Teylyn's answer worked great for me, but I had to modify it a bit to get proper results. I want to provide an extended explanation for whoever would need it.
My setup was as follows:
- Sheet1: full data of 2014
- Sheet2: updated rows for 2015 in A1:D50,
sorted by first column
- Sheet3: merged rows
- My data does not have a header row
I put the following formula in cell A1 of Sheet3:
Read this as follows: Take the value of the first column in Sheet1 (old data). Look up in Sheet2 (updated rows). If present, output the value from the indicated column in Sheet2. On error, output the value for the current column of Sheet1.
In my version of the formula, ";" is used as parameter separator instead of ",". That is because I am located in Europe and we use the "," as decimal separator. Change ";" back to "," if you live in a country where "." is the decimal separator.
A$1: means always take column 1 when copying the formula to a cell in a different column. $A$1 means: always take the exact cell A1, even when copying the formula to a different row or column.
After pasting the formula in A1, I extended the range to columns B, C, etc., until the full width of my table was reached. Because of the $-signs used, this gives the following formula's in cells B1, C1, etc.:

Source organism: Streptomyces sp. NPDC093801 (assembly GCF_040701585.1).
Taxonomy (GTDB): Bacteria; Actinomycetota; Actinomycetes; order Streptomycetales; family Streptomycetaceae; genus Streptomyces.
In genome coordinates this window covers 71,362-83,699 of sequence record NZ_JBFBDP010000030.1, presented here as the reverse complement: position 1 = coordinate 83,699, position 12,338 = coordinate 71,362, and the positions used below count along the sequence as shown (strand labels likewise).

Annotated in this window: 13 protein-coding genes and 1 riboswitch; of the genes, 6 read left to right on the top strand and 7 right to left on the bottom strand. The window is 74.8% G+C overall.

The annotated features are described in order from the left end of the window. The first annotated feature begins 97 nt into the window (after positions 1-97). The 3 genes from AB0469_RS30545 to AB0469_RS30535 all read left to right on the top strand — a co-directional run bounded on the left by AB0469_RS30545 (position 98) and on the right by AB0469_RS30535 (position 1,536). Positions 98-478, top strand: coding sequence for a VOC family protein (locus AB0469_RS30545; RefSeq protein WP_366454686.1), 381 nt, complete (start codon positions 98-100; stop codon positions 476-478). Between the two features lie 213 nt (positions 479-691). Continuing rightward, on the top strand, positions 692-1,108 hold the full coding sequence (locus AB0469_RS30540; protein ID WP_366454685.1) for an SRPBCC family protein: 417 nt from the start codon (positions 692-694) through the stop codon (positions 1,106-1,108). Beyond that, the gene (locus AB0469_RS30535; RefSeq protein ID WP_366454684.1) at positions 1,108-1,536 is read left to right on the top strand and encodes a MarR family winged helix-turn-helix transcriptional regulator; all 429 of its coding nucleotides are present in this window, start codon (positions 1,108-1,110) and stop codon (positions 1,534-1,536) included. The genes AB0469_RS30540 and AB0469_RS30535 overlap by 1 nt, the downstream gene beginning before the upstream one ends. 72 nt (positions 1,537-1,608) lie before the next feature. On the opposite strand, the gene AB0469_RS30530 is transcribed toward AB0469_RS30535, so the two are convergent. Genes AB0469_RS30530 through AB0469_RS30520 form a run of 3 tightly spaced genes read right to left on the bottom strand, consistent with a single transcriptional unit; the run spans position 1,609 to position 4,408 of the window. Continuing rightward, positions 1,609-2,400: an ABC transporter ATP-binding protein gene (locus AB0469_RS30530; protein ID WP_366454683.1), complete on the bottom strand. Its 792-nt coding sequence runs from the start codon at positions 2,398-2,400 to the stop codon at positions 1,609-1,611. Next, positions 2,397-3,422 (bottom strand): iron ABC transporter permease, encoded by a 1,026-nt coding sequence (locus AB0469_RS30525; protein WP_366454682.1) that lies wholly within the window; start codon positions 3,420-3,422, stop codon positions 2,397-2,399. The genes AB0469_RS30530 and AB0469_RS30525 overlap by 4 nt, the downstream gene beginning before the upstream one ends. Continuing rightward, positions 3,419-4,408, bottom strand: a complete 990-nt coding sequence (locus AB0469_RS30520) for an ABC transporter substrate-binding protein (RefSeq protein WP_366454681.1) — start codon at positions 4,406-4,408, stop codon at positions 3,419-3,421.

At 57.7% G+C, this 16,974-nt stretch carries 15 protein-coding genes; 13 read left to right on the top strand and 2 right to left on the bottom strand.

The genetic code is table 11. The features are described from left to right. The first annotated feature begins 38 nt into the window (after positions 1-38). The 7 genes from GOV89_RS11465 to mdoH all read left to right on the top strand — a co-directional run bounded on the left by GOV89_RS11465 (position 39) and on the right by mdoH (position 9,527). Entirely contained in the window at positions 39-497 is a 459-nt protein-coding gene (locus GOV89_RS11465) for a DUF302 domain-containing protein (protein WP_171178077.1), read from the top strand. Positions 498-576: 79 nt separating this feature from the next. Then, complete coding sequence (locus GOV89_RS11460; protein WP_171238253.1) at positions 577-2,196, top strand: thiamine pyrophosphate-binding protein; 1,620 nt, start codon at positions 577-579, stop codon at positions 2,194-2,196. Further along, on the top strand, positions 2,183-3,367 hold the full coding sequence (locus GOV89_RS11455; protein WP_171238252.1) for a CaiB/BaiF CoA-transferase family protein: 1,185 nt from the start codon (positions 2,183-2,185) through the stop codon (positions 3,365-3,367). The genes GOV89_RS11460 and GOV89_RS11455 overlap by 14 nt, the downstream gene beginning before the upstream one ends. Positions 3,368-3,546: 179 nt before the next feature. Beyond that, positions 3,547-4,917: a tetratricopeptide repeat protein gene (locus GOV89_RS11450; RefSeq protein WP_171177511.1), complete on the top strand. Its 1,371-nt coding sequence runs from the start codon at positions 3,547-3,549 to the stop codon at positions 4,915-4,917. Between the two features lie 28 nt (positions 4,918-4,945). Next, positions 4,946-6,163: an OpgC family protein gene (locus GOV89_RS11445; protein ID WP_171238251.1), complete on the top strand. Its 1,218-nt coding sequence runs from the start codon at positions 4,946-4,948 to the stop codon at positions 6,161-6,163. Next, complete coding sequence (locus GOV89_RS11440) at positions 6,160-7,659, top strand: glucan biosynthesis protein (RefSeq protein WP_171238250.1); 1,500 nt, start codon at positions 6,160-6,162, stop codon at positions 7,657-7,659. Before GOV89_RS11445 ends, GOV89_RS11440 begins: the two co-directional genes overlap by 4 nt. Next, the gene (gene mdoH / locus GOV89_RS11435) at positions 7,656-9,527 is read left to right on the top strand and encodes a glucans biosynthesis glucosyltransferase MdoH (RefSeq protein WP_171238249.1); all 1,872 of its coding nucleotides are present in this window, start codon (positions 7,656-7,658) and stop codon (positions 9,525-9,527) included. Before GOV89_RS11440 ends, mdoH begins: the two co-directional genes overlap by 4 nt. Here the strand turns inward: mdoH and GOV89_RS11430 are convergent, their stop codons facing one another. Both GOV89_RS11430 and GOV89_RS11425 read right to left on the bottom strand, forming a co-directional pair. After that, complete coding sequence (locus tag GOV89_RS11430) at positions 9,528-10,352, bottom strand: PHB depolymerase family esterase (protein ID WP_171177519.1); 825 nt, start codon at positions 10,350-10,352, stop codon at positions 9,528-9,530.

and so forth. Note that the lookup is still done in the first column. This is because VLOOKUP needs the lookup data to be sorted on the column where the lookup is done. The output column is however the column where the formula is pasted.
Next, select a rectangle in Sheet 3 starting at A1 and having the size of the data in Sheet1 (same number of rows and columns). Press Ctrl-D to copy the formulas of the first row to all selected cells.
Cells A2, A3, etc. will get these formulas:
Because of the use of $-signs, the lookup area is constant, but input data is used from the current row.